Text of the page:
In December 2003, a shop assistant from Wiltshire stood on the steps outside the Court of Appeal with her husband and seven-year-old daughter and said: "I would like to go home now and be Mummy." Angela Cannings had served 19 months in jail, separated from her family, for a crime she did not commit. When her conviction for the murder of her two baby sons was quashed, the Government responded with the biggest review of criminal convictions in legal history.
The expectation at the time was that scores could be overturned. The review caused turmoil in the medical and legal professions and fuelled the widespread conviction that doctors' erroneous theories of child abuse had ripped innocent families apart. MPs were besieged by aggrieved parents protesting that their children had been unjustly taken away.
Two years on, the outcome has been very different. There has been no unravelling of the child protection system and no procession of wrongly convicted parents through the Court of Appeal. Out of 297 whose cases were reviewed, two have had their convictions quashed and one had his sentence reduced from murder to manslaughter.
A major figure in the scandal, the consultant paediatrician and child-abuse expert Professor Sir Roy Meadow, whose medical evidence helped secure convictions in a number of cases, was struck off the medical register last July. Now this decision too is under review. Last week, Professor Meadow launched an appeal in the High Court against the verdict and penalty imposed by the General Medical Council. Judgment is expected shortly.
Professor Meadow wrongly told the jury in the case of Sally Clark, whose conviction for murdering her two baby sons in 1999 was quashed in 2003, that the chances of two cot deaths in one family were 73 million to one. The GMC, whose hearing only related to the statistical evidence in the Sally Clark case, accepted that he had no intention to mislead but concluded that he had "abused his position as a doctor by giving erroneous and misleading evidence".
His supporters, including the Lancet medical journal, believe his punishment was unduly harsh and hope the judge will rule that it is wrong to regard differences of medical opinion as evidence of negligence on the part of one of the protagonists.
To coincide with the Attorney General's review, the former Children's minister Margaret Hodge ordered a separate review of 28,866 cases dealt with in the family courts, where children had been removed from their parents following allegations of harm. It was suggested at the time that hundreds could be overturned. The final figure was "10 or 20" where the action taken was deemed inappropriate, according to Andrew Cozens, a former president of the Association of Social Services Directors.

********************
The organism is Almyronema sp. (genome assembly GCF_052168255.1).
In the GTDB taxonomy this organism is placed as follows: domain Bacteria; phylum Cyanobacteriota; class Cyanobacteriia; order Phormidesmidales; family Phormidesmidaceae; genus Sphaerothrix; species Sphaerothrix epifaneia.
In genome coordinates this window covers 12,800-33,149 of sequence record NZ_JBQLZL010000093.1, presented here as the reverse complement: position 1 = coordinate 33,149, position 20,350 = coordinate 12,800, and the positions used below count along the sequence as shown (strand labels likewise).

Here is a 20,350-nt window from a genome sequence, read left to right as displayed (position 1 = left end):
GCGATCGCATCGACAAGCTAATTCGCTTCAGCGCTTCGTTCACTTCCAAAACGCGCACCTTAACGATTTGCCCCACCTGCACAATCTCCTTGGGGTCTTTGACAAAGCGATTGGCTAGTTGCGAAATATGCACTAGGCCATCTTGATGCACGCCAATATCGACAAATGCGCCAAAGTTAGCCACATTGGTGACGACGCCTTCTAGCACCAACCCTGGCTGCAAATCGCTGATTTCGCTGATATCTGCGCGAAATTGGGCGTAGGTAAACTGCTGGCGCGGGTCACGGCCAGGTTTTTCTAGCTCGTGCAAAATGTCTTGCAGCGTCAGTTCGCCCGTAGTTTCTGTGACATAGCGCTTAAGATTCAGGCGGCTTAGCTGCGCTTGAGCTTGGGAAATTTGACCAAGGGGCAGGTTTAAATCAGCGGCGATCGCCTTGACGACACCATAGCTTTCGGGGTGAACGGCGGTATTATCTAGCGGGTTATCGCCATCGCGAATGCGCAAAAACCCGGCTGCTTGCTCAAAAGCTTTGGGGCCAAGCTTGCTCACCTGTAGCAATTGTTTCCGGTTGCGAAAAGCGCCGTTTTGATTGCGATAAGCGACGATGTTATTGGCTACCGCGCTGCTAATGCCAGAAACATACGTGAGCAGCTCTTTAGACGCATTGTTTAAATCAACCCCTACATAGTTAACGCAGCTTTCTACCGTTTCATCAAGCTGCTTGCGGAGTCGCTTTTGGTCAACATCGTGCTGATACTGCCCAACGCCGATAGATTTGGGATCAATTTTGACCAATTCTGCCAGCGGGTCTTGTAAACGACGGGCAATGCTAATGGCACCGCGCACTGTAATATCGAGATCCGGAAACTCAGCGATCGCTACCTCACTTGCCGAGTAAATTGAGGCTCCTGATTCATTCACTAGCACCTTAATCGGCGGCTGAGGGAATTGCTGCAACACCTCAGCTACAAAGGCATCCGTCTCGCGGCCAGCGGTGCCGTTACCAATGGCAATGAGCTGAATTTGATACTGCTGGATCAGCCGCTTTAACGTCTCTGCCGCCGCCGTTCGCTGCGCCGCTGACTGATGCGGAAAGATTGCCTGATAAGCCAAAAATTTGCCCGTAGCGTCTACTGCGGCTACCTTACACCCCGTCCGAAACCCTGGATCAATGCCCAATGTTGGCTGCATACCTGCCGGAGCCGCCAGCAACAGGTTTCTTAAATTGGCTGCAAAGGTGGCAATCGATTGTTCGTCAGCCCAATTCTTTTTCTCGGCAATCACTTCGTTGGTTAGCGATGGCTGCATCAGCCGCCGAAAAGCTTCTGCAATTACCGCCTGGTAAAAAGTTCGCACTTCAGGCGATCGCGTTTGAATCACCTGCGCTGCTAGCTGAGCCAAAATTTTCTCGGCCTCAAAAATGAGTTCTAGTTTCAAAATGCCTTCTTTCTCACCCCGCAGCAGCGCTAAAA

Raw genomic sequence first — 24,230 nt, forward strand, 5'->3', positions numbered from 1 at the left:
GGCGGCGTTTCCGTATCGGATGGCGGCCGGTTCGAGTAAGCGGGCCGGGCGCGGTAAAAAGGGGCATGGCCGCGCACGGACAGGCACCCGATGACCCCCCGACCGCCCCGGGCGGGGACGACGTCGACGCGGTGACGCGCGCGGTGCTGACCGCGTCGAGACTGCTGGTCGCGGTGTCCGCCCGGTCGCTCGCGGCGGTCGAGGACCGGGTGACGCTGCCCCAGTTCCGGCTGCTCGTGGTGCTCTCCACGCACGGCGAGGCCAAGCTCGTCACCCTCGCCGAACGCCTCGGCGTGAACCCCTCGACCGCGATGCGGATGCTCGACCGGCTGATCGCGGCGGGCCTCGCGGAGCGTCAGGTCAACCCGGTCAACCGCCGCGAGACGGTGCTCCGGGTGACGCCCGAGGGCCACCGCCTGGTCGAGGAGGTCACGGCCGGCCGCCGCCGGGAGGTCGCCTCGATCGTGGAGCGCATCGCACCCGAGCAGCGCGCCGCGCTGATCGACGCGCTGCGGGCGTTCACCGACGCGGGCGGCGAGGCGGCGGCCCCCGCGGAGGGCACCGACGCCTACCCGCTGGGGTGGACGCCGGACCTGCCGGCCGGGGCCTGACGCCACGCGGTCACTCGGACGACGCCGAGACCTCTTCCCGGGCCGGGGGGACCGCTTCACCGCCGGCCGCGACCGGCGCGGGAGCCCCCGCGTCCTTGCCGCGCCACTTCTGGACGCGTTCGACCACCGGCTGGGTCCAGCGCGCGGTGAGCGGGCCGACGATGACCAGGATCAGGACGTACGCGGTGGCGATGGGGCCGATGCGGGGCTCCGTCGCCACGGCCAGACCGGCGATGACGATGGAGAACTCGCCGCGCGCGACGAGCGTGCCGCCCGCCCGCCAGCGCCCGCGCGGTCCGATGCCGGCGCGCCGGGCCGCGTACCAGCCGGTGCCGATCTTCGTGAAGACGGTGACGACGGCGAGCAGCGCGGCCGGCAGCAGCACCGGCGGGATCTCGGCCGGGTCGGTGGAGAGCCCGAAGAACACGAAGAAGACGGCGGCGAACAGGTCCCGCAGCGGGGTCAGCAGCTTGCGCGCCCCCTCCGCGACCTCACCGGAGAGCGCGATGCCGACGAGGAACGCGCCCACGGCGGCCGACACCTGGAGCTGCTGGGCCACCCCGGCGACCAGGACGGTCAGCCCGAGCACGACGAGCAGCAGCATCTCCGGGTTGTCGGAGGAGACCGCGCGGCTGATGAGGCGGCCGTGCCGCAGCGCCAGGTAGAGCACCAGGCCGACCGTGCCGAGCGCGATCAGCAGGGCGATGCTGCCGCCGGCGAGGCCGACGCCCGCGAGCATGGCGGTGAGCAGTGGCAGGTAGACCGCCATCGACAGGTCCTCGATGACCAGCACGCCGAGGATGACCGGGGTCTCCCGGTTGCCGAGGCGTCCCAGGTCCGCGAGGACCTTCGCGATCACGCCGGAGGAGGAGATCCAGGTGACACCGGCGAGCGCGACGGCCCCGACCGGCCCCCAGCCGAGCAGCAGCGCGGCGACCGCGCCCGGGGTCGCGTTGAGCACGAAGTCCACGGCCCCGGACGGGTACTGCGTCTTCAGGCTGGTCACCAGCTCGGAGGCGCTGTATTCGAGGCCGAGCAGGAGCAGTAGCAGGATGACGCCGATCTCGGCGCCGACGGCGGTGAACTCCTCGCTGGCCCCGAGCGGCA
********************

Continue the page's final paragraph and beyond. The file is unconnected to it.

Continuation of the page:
The Cannings case and its aftermath has had a seismic effect on the medical profession. It triggered an overhaul of the child protection system, new training for paediatricians to spot child abuse, and more rigorous investigation of cot deaths - all measures that specialists believe will improve the care of families suffering the trauma of the loss of a child while ensuring that suspicious circumstances ring alarm bells. But the case has seriously undermined confidence in the medical expert witness system. Paediatricians willing to testify in court are now hard to find.
The upshot is that, instead of exposing a witch-hunt by paediatricians against innocent parents, as many believed, the review triggered by the Clark and Cannings cases has instead confirmed what doctors and social workers have long said - that parents do indeed harm their children.
Some innocent parents, including Angela Cannings and Sally Clark, were undoubtedly wrongly convicted. But children are murdered, mostly by parents or carers, at the rate of one or two a week in Britain. They are abused - physically, sexually and emotionally - much more frequently. How can we protect them while avoiding the terrible outcomes suffered by the Cannings and Clark families?
A change in the law is needed so that mothers who kill their babies receive treatment, not jail. The Foundation for the Study of Infant Deaths estimates that, based on past experience, around 6 per cent of the 350 unexplained infant deaths a year arouse grounds for suspicion, about 20 a year.
Charging a mother suspected of killing her baby solves nothing. These are not crimes in the usual sense and the mothers who commit them need help. Professor Sir Alan Craft, president of the Royal College of Paediatrics and Child Health, says they should be dealt with in the civil rather than the criminal courts under the child protection service. Three Appeal Court judges called for a review of the "outdated and unsatisfactory" infanticide law last year.
In the vast majority of cases, mothers who kill their babies are not a danger to anybody outside the family. What the doctors and social workers need to do is to make sure that other children are safe and then give the mothers help so they can get their own children back.
The courts hand down longer sentences for killing a baby than for murdering someone in the street. That is neither just nor does it help the families whom the law is there to protect - as Angela Cannings and her surviving daughter know.Reuse content